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Installation view of Emilie Gossiaux, “After Image,” False Flag, New York, 2018. Courtesy of the artist and False Flag.

In 2012, artist Emilie Gossiaux (b. 1989) was involved in a near-fatal bicycle accident that caused her to lose her vision. Formerly a painter, the artist was forced to adapt to new ways of understanding, relating to, and rendering the world around her. In the years following the accident, Gossiaux transitioned to more tactile forms of expression—working predominantly in the realms of sculpture and performance. Now, with her latest series of works, Gossiaux returns to drawing and painting, informed by a keen sculptural sensibility of space, texture, and scale.

I met with Gossiaux on the occasion of her first solo show, After Image, at the recently repositioned Long Island City gallery False Flag. Sitting beside her in the center of the space, I am struck by the delicacy and depth of the works surrounding us. Oscillating between figuration and abstraction, Gossiaux explores the impressions that linger beyond a visual image, demonstrating a unique sensitivity to touch in both the literal and abstract sense. Narratively, After Image is an ode to the physical body, reveling in the physical and spoken relationships between people. Gossiaux deftly, almost daringly, traverses an array of textures, scales, and materials—ranging from ink on paper to paint on a fitted bedsheet—with a tangible immediacy that is at once light and playful as well as deeply sensual.

Gossiaux’s voice is soft and measured as she describes her practice, her hands gesturing gracefully as she speaks. She explains how in the past year she became increasingly inspired by textiles and has since accrued a sizable collection of fabrics sourced from thrift stores or donated by friends. The paintings in her Bleed-Through series—a series of large-scale paintings on unstretched fabric—were the result of experimentation. She began by pinning a carefully selected fabric to the wall and painting directly onto it, only to find out later that the paint had bled through onto the wall behind. “I could feel the painting so much more on the wall because the remnants of the paint were so much more tactile,” she said. In this way, Gossiaux uses the body as a reference point to understand the physical impressions of memory, dreams, and desire. Emulating the way that our memories and fantasies tend to linger and morph over time, Gossiaux’s works materialize and resonate in a realm beyond the immediate—they are what remains “after image.”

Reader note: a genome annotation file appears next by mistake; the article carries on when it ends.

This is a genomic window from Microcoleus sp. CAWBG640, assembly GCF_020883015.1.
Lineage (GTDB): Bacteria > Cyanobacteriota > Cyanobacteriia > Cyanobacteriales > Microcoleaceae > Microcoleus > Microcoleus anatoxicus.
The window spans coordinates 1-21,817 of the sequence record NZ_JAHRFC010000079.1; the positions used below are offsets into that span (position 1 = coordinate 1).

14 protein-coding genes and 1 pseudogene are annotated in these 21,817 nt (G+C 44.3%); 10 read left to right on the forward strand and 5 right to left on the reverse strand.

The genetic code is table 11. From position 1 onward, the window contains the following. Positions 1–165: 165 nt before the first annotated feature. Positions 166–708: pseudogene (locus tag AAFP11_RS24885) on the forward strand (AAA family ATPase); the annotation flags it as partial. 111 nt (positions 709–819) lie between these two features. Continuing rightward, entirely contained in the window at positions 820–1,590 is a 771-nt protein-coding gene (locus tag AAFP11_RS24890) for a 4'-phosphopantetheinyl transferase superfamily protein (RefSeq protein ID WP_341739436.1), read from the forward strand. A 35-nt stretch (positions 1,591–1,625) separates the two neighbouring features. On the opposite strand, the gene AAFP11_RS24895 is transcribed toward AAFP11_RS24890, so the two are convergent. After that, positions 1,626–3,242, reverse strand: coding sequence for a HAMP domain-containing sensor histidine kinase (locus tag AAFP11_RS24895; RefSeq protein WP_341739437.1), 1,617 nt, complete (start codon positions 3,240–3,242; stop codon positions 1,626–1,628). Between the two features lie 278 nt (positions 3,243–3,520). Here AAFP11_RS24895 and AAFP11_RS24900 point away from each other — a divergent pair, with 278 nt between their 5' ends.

Emilie Gossiaux, “Venus,” 2018. Oil on drywall. 64 x 57 in. Courtesy of the artist and False Flag.

Jillian Billard: Right now we’re sitting in the center of your show, After Image, at False Flag Gallery in Long Island City. I thought we’d begin with your background. Can you talk a bit about your early life, where you’re from, and how you came to art as a form of expression? 

Emilie Gossiaux: I’m originally from New Orleans. I think I started drawing when I was about five. I was the shy kid at school, so I was always sitting by myself and drawing in my sketchbook. For high school, I went to this really great specialized art school called NOCCA [the New Orleans Center for Creative Arts]. I went there for two years—my freshman and sophomore years—and then in 2005 Hurricane Katrina hit, so I was relocated to another school in West Palm Beach, Florida.

You mentioned that you are majoring in sculpture for your MFA at Yale. I’m interested to hear how that has informed the works in this show—most of which are paintings and drawings with sculptural aspects. In your first years at Cooper Union, you were focused primarily on painting and drawing, is that correct? Before we get into discussing your most recent works, I was wondering if you could talk a bit about making the transition from painting to sculpture some years back.